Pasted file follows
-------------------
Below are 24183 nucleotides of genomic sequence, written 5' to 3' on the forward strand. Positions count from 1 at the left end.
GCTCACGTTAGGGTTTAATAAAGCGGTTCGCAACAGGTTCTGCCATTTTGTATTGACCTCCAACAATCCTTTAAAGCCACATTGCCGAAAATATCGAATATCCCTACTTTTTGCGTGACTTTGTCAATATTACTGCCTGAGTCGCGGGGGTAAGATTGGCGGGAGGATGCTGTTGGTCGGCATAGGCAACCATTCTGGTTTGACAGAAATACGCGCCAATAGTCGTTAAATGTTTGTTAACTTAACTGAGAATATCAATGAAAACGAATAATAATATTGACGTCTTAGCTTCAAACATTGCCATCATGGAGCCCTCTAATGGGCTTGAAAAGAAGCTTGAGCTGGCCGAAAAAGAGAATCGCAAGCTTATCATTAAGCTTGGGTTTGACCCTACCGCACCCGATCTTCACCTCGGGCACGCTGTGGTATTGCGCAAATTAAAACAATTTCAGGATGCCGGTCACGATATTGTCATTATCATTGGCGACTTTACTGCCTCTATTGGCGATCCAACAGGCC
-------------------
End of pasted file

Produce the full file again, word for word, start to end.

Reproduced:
Below are 24183 nucleotides of genomic sequence, written 5' to 3' on the forward strand. Positions count from 1 at the left end.
GCTCACGTTAGGGTTTAATAAAGCGGTTCGCAACAGGTTCTGCCATTTTGTATTGACCTCCAACAATCCTTTAAAGCCACATTGCCGAAAATATCGAATATCCCTACTTTTTGCGTGACTTTGTCAATATTACTGCCTGAGTCGCGGGGGTAAGATTGGCGGGAGGATGCTGTTGGTCGGCATAGGCAACCATTCTGGTTTGACAGAAATACGCGCCAATAGTCGTTAAATGTTTGTTAACTTAACTGAGAATATCAATGAAAACGAATAATAATATTGACGTCTTAGCTTCAAACATTGCCATCATGGAGCCCTCTAATGGGCTTGAAAAGAAGCTTGAGCTGGCCGAAAAAGAGAATCGCAAGCTTATCATTAAGCTTGGGTTTGACCCTACCGCACCCGATCTTCACCTCGGGCACGCTGTGGTATTGCGCAAATTAAAACAATTTCAGGATGCCGGTCACGATATTGTCATTATCATTGGCGACTTTACTGCCTCTATTGGCGATCCAACAGGCC